- The Washington Times - Wednesday, October 12, 2005

LOS ANGELES (AP) — Newly released records of sex-abuse claims against 126 priests that are at the core of hundreds of lawsuits against the Archdiocese of Los Angeles show that church officials for decades moved accused priests between counseling and new assignments.

Attorneys for 500 purported victims and the Roman Catholic Archdiocese of Los Angeles previously had agreed to release the information, but lawyers for accused clergymen succeeded in blocking publication, arguing it would violate priests’ privacy rights. An appellate court last month ordered the documents to be released after nearly three years of legal wrangling.

Church officials late Tuesday released summaries of their personnel records. In comparison, the files a judge unsealed in the Archdiocese of Boston, where the abuse crisis began in early 2002, contained doctors’ reports, memos from diocesan officials about meetings with distraught parents and other details that revealed an insensitivity to victims.

Raymond P. Boucher, the lead plaintiffs’ attorney in Los Angeles, said the newly released information was a first step, but that complete personnel files should be made public.

“The significance of these files is that they provide a little more information for the public about the church’s knowledge and frankly their participation in the molestation of children, but until the [entire] files are made public, we’re not going to be satisfied,” he said.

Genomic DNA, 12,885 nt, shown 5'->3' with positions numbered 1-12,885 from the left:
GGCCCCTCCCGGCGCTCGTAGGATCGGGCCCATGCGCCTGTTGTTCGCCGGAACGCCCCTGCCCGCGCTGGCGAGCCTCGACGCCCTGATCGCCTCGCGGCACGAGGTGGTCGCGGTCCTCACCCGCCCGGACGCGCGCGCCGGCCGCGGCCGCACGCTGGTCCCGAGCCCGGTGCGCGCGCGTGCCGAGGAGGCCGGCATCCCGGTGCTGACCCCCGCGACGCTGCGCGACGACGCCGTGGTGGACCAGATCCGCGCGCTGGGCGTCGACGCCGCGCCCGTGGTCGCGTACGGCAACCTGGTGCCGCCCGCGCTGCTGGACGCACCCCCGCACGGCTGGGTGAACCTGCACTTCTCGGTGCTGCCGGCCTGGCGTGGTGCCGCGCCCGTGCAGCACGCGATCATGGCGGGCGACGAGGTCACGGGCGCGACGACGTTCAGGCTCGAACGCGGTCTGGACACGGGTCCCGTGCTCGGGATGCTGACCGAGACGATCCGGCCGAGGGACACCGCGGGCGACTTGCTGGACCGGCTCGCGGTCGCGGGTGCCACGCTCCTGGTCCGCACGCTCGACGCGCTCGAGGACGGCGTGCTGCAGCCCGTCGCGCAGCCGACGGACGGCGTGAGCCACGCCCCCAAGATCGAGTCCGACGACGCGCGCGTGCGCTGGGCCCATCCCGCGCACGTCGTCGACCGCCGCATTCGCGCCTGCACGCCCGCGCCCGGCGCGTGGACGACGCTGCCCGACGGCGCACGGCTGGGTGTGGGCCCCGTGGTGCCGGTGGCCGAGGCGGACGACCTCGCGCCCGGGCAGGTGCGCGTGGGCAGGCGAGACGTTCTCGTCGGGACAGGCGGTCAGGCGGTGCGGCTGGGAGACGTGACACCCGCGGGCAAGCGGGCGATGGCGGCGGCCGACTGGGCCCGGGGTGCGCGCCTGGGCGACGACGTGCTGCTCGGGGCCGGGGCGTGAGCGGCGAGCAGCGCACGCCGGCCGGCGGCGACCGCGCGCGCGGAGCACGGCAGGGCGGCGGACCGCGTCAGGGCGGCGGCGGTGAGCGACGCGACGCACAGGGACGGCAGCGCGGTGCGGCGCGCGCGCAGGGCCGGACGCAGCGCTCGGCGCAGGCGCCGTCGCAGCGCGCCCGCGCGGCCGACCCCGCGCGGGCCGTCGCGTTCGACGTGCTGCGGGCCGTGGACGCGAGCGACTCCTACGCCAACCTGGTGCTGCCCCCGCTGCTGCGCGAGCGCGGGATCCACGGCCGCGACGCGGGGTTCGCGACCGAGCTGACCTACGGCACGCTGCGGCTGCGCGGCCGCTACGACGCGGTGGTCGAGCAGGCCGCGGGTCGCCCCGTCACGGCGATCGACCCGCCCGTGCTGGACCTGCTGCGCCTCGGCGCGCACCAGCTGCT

Archdiocese attorney J. Michael Hennigan called Mr. Boucher’s concerns that the summaries might be whitewashed “nonsense.”

“Ray has not seen the files themselves and has no basis to say that beyond speculation,” he said. “These are accurate descriptions of the content of the files, without disclosing confidential communication.”

The records cover priests who were ordained as far back as the 1920s. Cardinal Roger Mahony, who has led the archdiocese since 1985, had overseen many of the men. A spokesman for Cardinal Mahony repeatedly has insisted the cardinal wanted to reveal the information to promote reconciliation with victims, but was barred by confidentiality laws.

The documents offer details in numerous cases, including one priest who served as a teacher and administrator at numerous Southern California schools before being convicted of molesting two boys and given probation. The conviction later was expunged from his record. A subsequent report was made in 1994 of “boundary violations,” in which he purportedly patted the buttocks of a teenager. He entered alcohol treatment days later and eventually was placed on leave.

Another priest’s file shows the archdiocese received repeated complaints that he engaged in “inappropriate sexual conduct with children” beginning in 1959, but that it did not appear to take significant action against him until 1994 when he was relieved of his duties, according to the documents.

Many bishops have said they were misled by therapists to believe that a sexual attraction to young people could be cured. As church officials’ understanding of sex abuse deepened, accused priests generally were removed from the ministry altogether, Mr. Hennigan said.

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